He started off by taking on 'uncles'. Now, Singapore's Chinese chess champion eyes success at SEA Games
SINGAPORE: As a child, one of Alvin Woo's frequent haunts was a Ghim Moh senior citizens' corner near his home.
There he would hone his skills in xiangqi (Chinese chess), take on all comers and build his confidence.
"I was quite regular. It was not only me, there were quite a lot of other students that would go there," he told CNA, ahead of the 31st SEA Games in Hanoi, where Chinese chess is making its debut.
"They were always open (to us playing). Unless you beat them too many times, if you did that then they wouldn’t want to play with you!"
More than just winning or losing, these friendly matches helped him to boost his self-belief.
He explained: "That grew my passion. Because if you keep losing, you will feel sian (bored) after a while."
Woo, 38, will be one of four players in action for Team Singapore starting from Saturday (May 14) and he will feature in both the individual and rapid team events at the Games.
A REALITY CHECK
Woo's interest in xiangqi started when he was about seven.
"I was influenced by my father. He started playing with my (older) brother, and then I was just observing and subsequently I got interested," he said.
"I was always into Chinese culture … Last time we didn't have all these things like iPhones, you have less things to play with. And it seemed to appeal more to me than computer games, and then my parents thought that it was better than playing (those) games."
Encouraged by his parents to pursue this interest, he would play with anybody and everybody.
"Last time there was no reliance on the Internet so ... you just have to find someone that is maybe slightly better than you (to challenge)," he said.
There were also clubs which would host annual competitions. And at the age of 13, Woo would take part in his first one, where he faced off against adults.
"That didn't work out well, I was nowhere," he said. "It just gave me some reality to know that there are actually people that are very good."
Then a year later, he would get his second reality check after participating at a national youth level competition, where he finished 13th.
"A lot of younger players were much better than me," he said.
"Once you keep winning, you think you are very good. And then you get to play with the much stronger players in Singapore. And then you realise that ... those who play competitively are much stronger than those 'outside'".
But the competitive fire was lit.
"After you lose, you will try to find somebody you can beat to win again. So that builds your confidence, and you don't get demoralised," he explained.
A "DUTY" TO THE SPORT
Woo would go on to represent Singapore for the first time in 2006. Coincidentally, the Asian Xiangqi Championships - a team competition - was also held in Vietnam.
"(During that) first time I was definitely more nervous, but subsequently you get used to it," he said.
"I had gone overseas for smaller competitions before but this was a more recognised event."
Woo would perform well in the event, playing six games - winning five and drawing one.
A year later, he would win his first national title, the first of eight he has won.
Preparation for major tournaments means spending hours analysing phases of the game such as the opening, mid-game and end-game. Woo looks at the position of pieces on the board and then thinks about what he would do in this particular situation.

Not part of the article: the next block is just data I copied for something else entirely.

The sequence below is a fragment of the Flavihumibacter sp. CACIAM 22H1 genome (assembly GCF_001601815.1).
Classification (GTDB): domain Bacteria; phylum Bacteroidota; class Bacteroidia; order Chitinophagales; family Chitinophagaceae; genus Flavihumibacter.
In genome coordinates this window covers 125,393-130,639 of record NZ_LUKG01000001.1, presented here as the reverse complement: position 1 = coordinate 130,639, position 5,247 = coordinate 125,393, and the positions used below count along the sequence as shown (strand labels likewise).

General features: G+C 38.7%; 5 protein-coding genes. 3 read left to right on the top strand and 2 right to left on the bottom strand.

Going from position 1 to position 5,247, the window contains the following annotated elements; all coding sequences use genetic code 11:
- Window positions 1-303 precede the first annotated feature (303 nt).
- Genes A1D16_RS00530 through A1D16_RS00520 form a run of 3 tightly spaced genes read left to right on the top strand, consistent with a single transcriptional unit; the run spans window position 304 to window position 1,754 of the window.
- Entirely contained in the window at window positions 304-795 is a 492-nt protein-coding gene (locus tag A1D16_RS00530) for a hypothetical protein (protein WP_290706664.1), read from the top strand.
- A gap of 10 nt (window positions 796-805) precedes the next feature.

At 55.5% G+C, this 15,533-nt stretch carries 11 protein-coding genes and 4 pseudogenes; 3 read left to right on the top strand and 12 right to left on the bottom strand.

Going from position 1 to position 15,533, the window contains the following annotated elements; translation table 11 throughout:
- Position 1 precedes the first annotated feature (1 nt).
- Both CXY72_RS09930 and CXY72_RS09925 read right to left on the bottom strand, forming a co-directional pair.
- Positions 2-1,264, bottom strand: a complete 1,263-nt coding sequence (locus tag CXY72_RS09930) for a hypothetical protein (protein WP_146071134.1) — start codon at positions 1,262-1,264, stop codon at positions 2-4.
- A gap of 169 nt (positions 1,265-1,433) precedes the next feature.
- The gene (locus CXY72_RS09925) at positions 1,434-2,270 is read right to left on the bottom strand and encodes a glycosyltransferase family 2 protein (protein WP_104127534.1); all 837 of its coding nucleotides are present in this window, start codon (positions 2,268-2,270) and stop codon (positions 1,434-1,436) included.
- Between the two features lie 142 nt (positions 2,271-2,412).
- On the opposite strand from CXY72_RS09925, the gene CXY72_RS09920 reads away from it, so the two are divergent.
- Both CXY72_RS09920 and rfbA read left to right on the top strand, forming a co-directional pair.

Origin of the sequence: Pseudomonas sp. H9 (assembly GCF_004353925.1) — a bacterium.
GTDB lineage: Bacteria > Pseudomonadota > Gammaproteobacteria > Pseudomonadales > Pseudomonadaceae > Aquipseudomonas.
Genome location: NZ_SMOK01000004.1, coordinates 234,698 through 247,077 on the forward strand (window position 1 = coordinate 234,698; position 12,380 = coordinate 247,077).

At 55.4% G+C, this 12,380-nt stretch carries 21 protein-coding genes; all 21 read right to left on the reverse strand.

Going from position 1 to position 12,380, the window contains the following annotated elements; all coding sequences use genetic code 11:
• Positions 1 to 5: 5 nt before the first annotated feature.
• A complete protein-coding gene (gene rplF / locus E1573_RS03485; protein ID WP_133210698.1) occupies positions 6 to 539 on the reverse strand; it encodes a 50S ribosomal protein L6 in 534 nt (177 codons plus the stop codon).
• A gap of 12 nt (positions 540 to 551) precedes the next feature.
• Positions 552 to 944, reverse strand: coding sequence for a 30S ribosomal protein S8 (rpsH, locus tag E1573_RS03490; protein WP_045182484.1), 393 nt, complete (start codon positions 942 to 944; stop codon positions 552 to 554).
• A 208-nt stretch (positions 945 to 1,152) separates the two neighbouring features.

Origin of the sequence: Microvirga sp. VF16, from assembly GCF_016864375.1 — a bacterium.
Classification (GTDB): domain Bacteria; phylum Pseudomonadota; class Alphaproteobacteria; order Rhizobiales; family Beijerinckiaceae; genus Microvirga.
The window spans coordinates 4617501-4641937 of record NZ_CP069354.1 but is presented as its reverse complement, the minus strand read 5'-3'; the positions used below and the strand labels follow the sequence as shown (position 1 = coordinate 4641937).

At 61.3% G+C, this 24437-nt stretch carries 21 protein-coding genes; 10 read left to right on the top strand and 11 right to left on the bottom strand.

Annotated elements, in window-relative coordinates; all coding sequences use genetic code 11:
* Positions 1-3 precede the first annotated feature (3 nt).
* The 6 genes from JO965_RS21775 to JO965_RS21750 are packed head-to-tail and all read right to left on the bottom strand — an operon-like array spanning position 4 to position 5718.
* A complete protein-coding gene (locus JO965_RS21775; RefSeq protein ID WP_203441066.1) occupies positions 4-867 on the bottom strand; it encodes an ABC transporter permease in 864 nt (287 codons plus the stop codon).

"Basically, it is like a math question. I give you a math question, you look at it for ten minutes. Can you solve the question? If you solve the question, there will be a working," he said.
"After that, you refer to the answer to see if it is correct. If it is wrong, why? Or is my answer better?”
YouTube is also another resource that Woo utilises during his match preparation.
"We look at competitors' recent games, we go through them and we try to spot mistakes they have made ... Hopefully during our actual games we are able to capitalise on those mistakes," he said.
One of the skills needed to be a good Chinese chess player is good judgement, noted Woo.
"That comes with practice with the right people," he added.
Given how thorough preparation is, it can be mentally taxing, noted Woo. It has also meant giving up time with family and friends. And while he has experienced much success, there have been times where he has felt like calling it a day.
"Xiangqi is just like any other sport, you have to maintain your particular form," said Woo who also competed at the 2010 Asian Games in Guangzhou.
"There were definitely times where I thought I would stop because it is very time-consuming to maintain (my standards) at a certain level."
But at the same time, he feels that he also bound by duty.
"I think people are not aware of this community (of players that play Chinese chess competitively). When you see people playing xiangqi, it's in the parks (or elsewhere), so you can't erase off that perception," added Woo.
"At the end of the day, I feel that I have a duty to try to promote the game because I have played this game for so long."
It is a sport he believes can be picked up by anyone, as long as they put effort into it.
Said Woo: "Anybody can pick it up. It's just a matter of the right method of training and whether they want to actually train. I believe anybody can do well in it, it is just about the commitment."
At the Games, Woo believes that a medal is not out of the question. While he believes Vietnam are the favourites, Singapore and Malaysia can duke it out for silver and bronze.
He added: "I feel that we have a chance to get into the top three, or even the gold. That's why I've really pushed myself to as much as I can."
And if Woo and his team succeeds, Singaporeans will no longer only see the sport played in parks, but showcased on the SEA Games podium for the very first time.